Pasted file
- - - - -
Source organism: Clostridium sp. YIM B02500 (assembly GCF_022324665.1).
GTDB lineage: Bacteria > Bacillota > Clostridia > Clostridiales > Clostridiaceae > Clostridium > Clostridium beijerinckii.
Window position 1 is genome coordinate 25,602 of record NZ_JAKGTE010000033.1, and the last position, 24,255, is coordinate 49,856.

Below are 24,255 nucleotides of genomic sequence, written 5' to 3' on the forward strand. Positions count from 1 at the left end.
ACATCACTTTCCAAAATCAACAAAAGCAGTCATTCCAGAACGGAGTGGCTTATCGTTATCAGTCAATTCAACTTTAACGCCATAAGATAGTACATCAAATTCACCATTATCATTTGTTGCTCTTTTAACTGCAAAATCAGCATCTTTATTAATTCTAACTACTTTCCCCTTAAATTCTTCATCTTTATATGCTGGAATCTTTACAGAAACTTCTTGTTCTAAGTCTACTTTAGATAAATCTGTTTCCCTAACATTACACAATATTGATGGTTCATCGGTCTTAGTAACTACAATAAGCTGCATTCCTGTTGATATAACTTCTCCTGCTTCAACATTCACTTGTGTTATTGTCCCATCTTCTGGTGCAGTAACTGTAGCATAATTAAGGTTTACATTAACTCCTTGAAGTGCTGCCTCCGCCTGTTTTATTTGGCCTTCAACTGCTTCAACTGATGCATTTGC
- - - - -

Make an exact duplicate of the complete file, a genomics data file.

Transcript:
Source organism: Clostridium sp. YIM B02500 (assembly GCF_022324665.1).
GTDB lineage: Bacteria > Bacillota > Clostridia > Clostridiales > Clostridiaceae > Clostridium > Clostridium beijerinckii.
Window position 1 is genome coordinate 25,602 of record NZ_JAKGTE010000033.1, and the last position, 24,255, is coordinate 49,856.

Below are 24,255 nucleotides of genomic sequence, written 5' to 3' on the forward strand. Positions count from 1 at the left end.
ACATCACTTTCCAAAATCAACAAAAGCAGTCATTCCAGAACGGAGTGGCTTATCGTTATCAGTCAATTCAACTTTAACGCCATAAGATAGTACATCAAATTCACCATTATCATTTGTTGCTCTTTTAACTGCAAAATCAGCATCTTTATTAATTCTAACTACTTTCCCCTTAAATTCTTCATCTTTATATGCTGGAATCTTTACAGAAACTTCTTGTTCTAAGTCTACTTTAGATAAATCTGTTTCCCTAACATTACACAATATTGATGGTTCATCGGTCTTAGTAACTACAATAAGCTGCATTCCTGTTGATATAACTTCTCCTGCTTCAACATTCACTTGTGTTATTGTCCCATCTTCTGGTGCAGTAACTGTAGCATAATTAAGGTTTACATTAACTCCTTGAAGTGCTGCCTCCGCCTGTTTTATTTGGCCTTCAACTGCTTCAACTGATGCATTTGC